Ecabet sodium and troxipide also have been used as anti-ulcer agents, and have been shown to stimulate mucous secretion and PG synthesis to protect the mucosal tissues.15-18 28 29 In the present studies, however, neither ecabet sodium nor troxipide affected conjunctival goblet cell density, although these agents have the same stimulatory effects as gefarnate on mucous secretion and PG synthesis in gastric mucosa. The different actions of these agents might result from their differing capacity to permeate tissue and/or target specific organs.

The source of ocular surface mucins is classically believed to be the conjunctival goblet cells. However, Gipson et al30 and Watanabe et al31 developed monoclonal antibodies against mucin-like glycoproteins of the rat and human ocular surface. Designated R339 and H185, respectively, these monoclonal antibodies bind to the apical cell membranes of the corneal and conjunctival epithelia, suggesting that corneal and non-goblet conjunctival epithelial cells produce these mucin-like glycoproteins. Recently, expression of the mucins MUC1, MUC4, and MUC5AC were reported in human corneal and conjunctival epithelia.32-34 MUC5AC mucin expression was limited to conjunctival goblet cells. Few reports deal with the regulatory mechanisms of MUC5AC mucin expression in conjunctival goblet cells. Further studies are needed to clarify the regulatory mechanisms of MUC5AC expression and the effect of gefarnate on this expression.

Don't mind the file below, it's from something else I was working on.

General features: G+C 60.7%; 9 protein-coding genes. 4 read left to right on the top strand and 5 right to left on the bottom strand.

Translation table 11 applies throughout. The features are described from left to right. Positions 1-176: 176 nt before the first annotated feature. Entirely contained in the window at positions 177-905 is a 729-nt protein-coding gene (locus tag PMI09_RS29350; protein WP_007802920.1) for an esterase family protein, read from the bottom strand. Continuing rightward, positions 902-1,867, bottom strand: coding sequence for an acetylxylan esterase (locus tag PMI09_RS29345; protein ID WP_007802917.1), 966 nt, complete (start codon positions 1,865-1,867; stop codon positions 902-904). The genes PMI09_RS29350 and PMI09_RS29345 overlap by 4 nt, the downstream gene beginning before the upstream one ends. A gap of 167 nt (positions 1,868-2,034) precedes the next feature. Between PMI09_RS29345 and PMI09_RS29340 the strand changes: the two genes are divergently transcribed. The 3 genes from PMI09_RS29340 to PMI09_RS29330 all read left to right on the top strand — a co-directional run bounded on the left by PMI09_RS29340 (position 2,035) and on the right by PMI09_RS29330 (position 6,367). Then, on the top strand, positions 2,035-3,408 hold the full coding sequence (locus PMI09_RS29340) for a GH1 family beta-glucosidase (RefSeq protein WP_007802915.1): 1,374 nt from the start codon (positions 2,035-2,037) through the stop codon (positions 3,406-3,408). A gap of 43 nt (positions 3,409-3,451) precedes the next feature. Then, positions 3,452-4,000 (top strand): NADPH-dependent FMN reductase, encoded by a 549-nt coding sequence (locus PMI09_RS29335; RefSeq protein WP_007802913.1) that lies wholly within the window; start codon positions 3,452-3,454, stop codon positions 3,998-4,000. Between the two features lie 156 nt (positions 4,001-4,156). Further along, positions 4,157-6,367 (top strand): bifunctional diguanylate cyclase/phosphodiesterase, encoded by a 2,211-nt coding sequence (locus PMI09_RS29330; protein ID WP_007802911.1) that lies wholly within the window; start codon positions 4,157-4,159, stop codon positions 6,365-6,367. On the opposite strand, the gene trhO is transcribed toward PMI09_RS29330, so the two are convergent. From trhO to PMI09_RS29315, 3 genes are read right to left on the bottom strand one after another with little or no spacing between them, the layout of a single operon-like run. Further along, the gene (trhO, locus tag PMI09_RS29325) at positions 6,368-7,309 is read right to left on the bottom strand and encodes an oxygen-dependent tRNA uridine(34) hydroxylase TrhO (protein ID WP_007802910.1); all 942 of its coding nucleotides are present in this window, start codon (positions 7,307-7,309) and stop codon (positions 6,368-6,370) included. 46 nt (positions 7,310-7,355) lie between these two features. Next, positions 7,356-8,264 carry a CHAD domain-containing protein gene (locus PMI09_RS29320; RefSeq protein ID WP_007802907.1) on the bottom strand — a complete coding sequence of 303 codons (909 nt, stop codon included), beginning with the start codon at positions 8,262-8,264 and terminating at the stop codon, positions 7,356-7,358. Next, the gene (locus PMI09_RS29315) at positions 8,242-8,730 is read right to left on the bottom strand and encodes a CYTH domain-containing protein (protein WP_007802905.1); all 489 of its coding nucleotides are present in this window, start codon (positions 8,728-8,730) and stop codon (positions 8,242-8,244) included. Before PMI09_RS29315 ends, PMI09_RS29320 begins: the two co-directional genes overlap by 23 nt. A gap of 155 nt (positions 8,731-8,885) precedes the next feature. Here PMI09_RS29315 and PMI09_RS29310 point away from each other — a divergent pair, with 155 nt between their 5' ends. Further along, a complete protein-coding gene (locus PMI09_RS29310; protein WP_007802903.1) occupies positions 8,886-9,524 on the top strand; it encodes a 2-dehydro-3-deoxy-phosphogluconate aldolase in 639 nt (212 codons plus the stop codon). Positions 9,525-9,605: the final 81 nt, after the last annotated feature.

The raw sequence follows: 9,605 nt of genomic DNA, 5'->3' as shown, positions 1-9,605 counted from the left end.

Disruption of the tear film leads to deterioration of the ocular surface. Most patients who suffer from mucin deficient dry eye have decreased conjunctival goblet cell density, and indeed, many laboratory studies have demonstrated a correlation between goblet cell density in conjunctiva and tear film stability.8-12 Furthermore, we recently demonstrated that gefarnate prevented desiccation of the corneal epithelium by stimulating secretion of mucin-like glycoproteins from the corneal epithelium.27 Our present results suggest that gefarnate could be used in the treatment of mucin deficient ocular surface disorders.

References